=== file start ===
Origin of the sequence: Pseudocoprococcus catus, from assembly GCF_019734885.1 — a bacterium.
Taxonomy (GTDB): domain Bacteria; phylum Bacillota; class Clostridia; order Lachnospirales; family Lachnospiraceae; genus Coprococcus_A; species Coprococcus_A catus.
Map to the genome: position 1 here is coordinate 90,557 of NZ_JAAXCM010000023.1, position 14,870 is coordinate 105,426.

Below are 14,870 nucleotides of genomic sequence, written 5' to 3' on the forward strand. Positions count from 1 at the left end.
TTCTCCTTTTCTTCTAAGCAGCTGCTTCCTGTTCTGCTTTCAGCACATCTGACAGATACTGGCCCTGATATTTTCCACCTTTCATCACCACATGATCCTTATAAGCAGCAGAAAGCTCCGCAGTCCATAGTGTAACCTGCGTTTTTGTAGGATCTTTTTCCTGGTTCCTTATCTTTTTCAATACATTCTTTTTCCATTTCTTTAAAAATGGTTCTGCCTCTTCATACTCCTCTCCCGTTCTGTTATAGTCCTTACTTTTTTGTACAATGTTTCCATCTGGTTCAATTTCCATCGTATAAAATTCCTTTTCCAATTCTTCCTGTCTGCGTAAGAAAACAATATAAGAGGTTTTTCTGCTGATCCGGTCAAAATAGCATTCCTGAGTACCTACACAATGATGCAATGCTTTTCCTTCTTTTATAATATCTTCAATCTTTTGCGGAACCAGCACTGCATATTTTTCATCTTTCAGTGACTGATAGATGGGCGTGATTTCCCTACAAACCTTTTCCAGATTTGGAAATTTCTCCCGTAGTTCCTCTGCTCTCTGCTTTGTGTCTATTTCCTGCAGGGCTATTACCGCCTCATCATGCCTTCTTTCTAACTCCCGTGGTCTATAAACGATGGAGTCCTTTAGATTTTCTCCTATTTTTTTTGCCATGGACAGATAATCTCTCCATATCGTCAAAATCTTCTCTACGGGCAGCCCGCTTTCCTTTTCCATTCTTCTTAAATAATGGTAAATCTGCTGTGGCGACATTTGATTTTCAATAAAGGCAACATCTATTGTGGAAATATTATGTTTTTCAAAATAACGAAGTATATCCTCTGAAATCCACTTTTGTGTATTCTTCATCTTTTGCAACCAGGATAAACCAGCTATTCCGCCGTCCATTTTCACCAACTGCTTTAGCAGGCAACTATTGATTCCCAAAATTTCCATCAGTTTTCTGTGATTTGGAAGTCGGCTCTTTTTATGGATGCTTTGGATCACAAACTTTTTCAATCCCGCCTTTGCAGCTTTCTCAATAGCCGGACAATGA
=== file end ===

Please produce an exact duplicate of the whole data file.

Origin of the sequence: Pseudocoprococcus catus, from assembly GCF_019734885.1 — a bacterium.
Taxonomy (GTDB): domain Bacteria; phylum Bacillota; class Clostridia; order Lachnospirales; family Lachnospiraceae; genus Coprococcus_A; species Coprococcus_A catus.
Map to the genome: position 1 here is coordinate 90,557 of NZ_JAAXCM010000023.1, position 14,870 is coordinate 105,426.

Below are 14,870 nucleotides of genomic sequence, written 5' to 3' on the forward strand. Positions count from 1 at the left end.
TTCTCCTTTTCTTCTAAGCAGCTGCTTCCTGTTCTGCTTTCAGCACATCTGACAGATACTGGCCCTGATATTTTCCACCTTTCATCACCACATGATCCTTATAAGCAGCAGAAAGCTCCGCAGTCCATAGTGTAACCTGCGTTTTTGTAGGATCTTTTTCCTGGTTCCTTATCTTTTTCAATACATTCTTTTTCCATTTCTTTAAAAATGGTTCTGCCTCTTCATACTCCTCTCCCGTTCTGTTATAGTCCTTACTTTTTTGTACAATGTTTCCATCTGGTTCAATTTCCATCGTATAAAATTCCTTTTCCAATTCTTCCTGTCTGCGTAAGAAAACAATATAAGAGGTTTTTCTGCTGATCCGGTCAAAATAGCATTCCTGAGTACCTACACAATGATGCAATGCTTTTCCTTCTTTTATAATATCTTCAATCTTTTGCGGAACCAGCACTGCATATTTTTCATCTTTCAGTGACTGATAGATGGGCGTGATTTCCCTACAAACCTTTTCCAGATTTGGAAATTTCTCCCGTAGTTCCTCTGCTCTCTGCTTTGTGTCTATTTCCTGCAGGGCTATTACCGCCTCATCATGCCTTCTTTCTAACTCCCGTGGTCTATAAACGATGGAGTCCTTTAGATTTTCTCCTATTTTTTTTGCCATGGACAGATAATCTCTCCATATCGTCAAAATCTTCTCTACGGGCAGCCCGCTTTCCTTTTCCATTCTTCTTAAATAATGGTAAATCTGCTGTGGCGACATTTGATTTTCAATAAAGGCAACATCTATTGTGGAAATATTATGTTTTTCAAAATAACGAAGTATATCCTCTGAAATCCACTTTTGTGTATTCTTCATCTTTTGCAACCAGGATAAACCAGCTATTCCGCCGTCCATTTTCACCAACTGCTTTAGCAGGCAACTATTGATTCCCAAAATTTCCATCAGTTTTCTGTGATTTGGAAGTCGGCTCTTTTTATGGATGCTTTGGATCACAAACTTTTTCAATCCCGCCTTTGCAGCTTTCTCAATAGCCGGACAATGA